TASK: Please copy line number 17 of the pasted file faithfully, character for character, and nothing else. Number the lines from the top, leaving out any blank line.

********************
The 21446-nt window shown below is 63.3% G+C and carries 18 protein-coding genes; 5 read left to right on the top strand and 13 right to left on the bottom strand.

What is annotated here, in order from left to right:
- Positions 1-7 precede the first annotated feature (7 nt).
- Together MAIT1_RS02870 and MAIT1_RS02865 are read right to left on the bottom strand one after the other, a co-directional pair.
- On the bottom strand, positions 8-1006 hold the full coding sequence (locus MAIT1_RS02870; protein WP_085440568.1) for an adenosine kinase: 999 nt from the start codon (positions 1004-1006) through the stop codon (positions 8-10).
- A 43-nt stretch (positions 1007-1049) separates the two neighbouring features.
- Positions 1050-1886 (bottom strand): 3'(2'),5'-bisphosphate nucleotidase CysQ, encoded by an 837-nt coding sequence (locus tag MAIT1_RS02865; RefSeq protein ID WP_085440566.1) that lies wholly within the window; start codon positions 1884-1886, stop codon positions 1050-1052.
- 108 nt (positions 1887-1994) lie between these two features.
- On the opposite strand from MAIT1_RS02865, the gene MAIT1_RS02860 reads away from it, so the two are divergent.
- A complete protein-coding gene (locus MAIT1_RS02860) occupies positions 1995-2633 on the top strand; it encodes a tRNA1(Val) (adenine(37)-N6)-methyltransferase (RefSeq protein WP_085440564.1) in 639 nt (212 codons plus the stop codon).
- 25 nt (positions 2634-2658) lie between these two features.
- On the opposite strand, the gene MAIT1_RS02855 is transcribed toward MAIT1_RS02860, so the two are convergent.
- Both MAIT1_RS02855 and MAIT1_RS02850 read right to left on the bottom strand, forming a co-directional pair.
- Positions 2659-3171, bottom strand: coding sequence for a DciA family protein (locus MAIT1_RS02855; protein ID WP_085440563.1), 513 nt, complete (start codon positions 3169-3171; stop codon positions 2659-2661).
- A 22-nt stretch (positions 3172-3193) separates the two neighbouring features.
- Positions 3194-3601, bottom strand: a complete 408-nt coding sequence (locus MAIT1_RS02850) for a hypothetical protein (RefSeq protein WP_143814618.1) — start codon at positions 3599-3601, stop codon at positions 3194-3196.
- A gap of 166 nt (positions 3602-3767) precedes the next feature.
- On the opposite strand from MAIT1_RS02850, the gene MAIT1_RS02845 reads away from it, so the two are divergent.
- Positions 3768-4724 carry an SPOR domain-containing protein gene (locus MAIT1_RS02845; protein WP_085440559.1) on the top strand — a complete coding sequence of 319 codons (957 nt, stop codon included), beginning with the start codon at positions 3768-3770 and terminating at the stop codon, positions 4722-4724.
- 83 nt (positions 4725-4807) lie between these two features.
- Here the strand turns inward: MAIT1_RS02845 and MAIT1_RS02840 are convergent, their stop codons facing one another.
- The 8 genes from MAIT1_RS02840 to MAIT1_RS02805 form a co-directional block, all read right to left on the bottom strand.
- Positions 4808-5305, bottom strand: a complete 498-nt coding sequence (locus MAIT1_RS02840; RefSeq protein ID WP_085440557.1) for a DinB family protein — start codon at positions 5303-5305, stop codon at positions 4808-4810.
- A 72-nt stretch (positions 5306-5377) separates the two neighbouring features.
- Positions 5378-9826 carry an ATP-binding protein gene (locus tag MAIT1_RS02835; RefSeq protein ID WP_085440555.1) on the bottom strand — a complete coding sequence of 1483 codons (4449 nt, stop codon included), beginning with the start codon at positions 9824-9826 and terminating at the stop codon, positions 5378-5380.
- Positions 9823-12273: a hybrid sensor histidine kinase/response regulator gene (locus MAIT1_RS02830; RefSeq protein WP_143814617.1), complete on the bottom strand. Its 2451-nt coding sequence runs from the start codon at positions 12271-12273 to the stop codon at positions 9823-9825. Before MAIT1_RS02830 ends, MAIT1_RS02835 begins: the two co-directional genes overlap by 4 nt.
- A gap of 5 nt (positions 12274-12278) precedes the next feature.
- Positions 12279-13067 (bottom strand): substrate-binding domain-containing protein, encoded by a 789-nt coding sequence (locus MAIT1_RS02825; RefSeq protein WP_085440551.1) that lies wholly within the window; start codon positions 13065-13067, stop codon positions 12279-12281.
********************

- A gap of 166 nt (positions 3602-3767) precedes the next feature.